Samsung Electronics, the world's top memory chip maker, reported a 15% fall in first-quarter earnings on Friday, hurt by a steep drop in semiconductor margins and lower-than-expected shipments.
The April-June outlook remains grim as prices for DRAM (dynamic random access memory) chips, widely used in personal computers, are expected to start their recovery only in the middle of the quarter, analysts say.
Samsung, the most valuable technology company outside the U.S., posted January-March net profit of 1.6 trillion won (US$1.72 billion), down from 1.88 trillion won a year earlier -- slightly lower than a forecast for 1.66 trillion won from nine analysts polled by Reuters.
Samsung said overall margin at its chips division was 12% in the first quarter, down steeply from 31% in the fourth quarter and 26% year earlier.
"There were many difficulties in the first quarter due to sluggish demand for key products and a decline in their prices due to oversupply in a seasonally weak period," Samsung said in a statement.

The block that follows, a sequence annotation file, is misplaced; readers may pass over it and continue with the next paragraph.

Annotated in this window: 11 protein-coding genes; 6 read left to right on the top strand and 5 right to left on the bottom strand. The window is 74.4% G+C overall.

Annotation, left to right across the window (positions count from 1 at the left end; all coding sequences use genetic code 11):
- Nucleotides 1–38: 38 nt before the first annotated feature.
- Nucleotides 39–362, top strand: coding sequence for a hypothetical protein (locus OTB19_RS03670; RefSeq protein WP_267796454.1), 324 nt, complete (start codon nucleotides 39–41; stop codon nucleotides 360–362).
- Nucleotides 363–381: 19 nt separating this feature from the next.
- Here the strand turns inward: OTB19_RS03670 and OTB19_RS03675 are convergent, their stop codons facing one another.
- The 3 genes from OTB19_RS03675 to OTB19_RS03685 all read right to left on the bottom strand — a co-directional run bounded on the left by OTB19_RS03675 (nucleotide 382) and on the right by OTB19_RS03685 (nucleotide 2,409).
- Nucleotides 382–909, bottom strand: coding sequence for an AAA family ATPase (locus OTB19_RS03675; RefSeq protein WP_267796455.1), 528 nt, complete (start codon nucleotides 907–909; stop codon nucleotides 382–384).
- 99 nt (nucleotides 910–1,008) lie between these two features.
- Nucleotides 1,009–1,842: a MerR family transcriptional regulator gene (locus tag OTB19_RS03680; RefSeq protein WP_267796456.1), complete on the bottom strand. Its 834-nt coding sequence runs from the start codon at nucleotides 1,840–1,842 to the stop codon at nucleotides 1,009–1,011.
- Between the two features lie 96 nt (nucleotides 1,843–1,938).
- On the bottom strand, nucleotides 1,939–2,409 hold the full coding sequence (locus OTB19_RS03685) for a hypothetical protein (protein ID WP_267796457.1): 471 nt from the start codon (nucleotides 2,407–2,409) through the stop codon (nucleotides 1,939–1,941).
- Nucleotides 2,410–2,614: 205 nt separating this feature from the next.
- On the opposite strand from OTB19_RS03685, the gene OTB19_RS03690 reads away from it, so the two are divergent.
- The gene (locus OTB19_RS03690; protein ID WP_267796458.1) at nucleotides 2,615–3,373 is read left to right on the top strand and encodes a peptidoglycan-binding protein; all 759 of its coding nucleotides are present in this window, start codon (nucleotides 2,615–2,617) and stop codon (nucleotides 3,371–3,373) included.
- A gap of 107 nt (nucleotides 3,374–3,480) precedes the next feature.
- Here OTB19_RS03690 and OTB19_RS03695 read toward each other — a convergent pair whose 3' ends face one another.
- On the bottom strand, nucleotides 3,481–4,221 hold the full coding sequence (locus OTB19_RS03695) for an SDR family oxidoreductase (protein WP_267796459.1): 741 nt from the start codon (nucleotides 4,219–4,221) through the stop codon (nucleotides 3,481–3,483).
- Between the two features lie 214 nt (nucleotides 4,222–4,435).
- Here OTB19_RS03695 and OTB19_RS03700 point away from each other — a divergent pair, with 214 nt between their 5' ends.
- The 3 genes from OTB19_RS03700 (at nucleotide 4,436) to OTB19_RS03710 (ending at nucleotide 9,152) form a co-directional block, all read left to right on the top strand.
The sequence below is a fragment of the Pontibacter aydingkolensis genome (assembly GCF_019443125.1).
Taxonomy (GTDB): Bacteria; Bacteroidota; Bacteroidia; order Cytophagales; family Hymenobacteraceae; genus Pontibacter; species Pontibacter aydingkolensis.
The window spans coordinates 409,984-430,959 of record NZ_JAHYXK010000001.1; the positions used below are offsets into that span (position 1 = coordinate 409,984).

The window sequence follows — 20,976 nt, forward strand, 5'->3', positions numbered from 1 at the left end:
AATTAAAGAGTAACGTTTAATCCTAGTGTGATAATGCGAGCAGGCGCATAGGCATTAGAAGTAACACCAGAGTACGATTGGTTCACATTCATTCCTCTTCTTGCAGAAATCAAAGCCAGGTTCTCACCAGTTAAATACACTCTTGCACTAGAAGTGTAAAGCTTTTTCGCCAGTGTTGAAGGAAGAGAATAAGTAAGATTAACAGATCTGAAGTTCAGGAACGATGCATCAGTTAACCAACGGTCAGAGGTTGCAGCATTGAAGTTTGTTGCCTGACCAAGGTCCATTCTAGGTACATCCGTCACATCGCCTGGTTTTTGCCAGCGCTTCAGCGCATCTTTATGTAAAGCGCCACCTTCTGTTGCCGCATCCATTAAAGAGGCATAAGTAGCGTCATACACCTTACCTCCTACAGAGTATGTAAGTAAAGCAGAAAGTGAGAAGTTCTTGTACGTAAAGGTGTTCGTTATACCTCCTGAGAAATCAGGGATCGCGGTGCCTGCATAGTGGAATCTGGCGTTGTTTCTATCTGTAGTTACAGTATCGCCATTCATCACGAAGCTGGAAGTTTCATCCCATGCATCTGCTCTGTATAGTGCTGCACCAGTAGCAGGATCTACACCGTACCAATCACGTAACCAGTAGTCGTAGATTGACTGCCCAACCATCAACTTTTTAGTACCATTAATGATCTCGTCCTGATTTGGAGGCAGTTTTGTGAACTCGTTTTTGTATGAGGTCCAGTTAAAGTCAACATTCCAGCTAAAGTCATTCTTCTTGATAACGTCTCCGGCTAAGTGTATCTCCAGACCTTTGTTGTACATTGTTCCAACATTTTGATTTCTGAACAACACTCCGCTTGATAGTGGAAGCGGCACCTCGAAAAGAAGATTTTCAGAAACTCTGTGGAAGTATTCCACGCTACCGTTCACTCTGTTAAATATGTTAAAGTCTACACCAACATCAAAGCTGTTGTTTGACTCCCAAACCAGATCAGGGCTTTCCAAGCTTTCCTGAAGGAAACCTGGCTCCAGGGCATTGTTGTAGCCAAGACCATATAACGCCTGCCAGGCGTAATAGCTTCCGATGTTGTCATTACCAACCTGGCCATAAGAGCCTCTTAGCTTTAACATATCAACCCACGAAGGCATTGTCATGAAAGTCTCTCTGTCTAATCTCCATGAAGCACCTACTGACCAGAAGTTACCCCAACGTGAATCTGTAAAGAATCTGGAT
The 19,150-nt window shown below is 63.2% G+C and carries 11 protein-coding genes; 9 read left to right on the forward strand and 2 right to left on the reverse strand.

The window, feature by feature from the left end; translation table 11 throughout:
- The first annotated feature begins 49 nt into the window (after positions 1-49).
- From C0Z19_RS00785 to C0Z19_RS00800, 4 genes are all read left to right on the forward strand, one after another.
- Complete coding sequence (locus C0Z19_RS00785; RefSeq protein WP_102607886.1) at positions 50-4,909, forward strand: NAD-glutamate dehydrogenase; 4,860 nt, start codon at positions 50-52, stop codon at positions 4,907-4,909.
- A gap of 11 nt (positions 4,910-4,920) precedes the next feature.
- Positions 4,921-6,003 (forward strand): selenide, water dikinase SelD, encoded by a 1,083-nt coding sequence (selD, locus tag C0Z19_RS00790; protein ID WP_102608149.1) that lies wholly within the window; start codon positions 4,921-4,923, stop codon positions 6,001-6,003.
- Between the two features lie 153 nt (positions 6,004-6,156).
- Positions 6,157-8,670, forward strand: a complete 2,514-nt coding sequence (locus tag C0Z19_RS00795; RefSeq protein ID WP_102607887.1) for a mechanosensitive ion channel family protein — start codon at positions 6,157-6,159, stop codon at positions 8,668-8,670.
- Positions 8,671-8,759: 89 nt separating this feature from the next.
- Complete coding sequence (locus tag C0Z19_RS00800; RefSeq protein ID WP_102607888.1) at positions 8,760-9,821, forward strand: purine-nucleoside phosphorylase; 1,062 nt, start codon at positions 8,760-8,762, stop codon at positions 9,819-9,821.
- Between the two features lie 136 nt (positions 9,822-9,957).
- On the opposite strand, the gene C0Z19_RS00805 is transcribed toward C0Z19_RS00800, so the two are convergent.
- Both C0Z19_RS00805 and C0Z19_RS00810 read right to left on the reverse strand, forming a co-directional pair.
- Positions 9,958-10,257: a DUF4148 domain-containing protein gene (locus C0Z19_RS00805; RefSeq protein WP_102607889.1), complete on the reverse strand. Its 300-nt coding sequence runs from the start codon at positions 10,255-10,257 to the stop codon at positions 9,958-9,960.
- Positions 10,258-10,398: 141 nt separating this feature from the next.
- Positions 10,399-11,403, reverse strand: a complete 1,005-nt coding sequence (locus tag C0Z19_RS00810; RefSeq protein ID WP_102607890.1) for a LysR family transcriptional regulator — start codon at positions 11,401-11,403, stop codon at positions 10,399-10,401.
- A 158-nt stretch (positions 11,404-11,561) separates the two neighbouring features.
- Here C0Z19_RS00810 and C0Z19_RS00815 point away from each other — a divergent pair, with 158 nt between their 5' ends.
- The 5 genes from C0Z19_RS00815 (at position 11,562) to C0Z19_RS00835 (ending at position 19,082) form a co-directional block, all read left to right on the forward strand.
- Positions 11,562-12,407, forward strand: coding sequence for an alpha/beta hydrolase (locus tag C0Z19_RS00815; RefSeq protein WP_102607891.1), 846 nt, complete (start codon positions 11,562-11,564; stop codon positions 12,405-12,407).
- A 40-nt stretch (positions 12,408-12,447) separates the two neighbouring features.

"DRAM and NAND prices fell so sharply that they offset our cost reduction efforts," Lee Keon Hyok vice president of investor relations at Samsung said in a conference call.
Stronger-than-expected demand for DRAM chips in 2006 prompted manufacturers to switch more capacity to DRAM from less-profitable NAND flash, leading to an oversupply of DRAM, while demand linked to Microsoft's new Windows Vista operating system has been sluggish.
Samsung said shipments of DRAM chips rose a paltry 7%, due in part to a transition to a bigger wafer size in some of its fabrication lines.
Shipments of NAND flash chips rose a healthy 47% while prices in the industry fell almost 50% in the first quarter.
Samsung is South Korea's biggest stock with a market value of $94 billion. Revenue rose to 14.39 trillion won from 13.96 trillion a year ago.
The world's third-largest maker of mobile phones after Nokia and Motorola, sold 34.8 million handsets in the first quarter, a record after the 32 million sold in the fourth quarter. Mobile phone margins rose to 13% from the fourth quarter's revised 7%.
The world's biggest maker of large liquid crystal display (LCD) panels was hurt by low seasonal demand and weaker-than-expected shipments of monitor screens. Margin slid to 3%, versus 10% in the fourth quarter.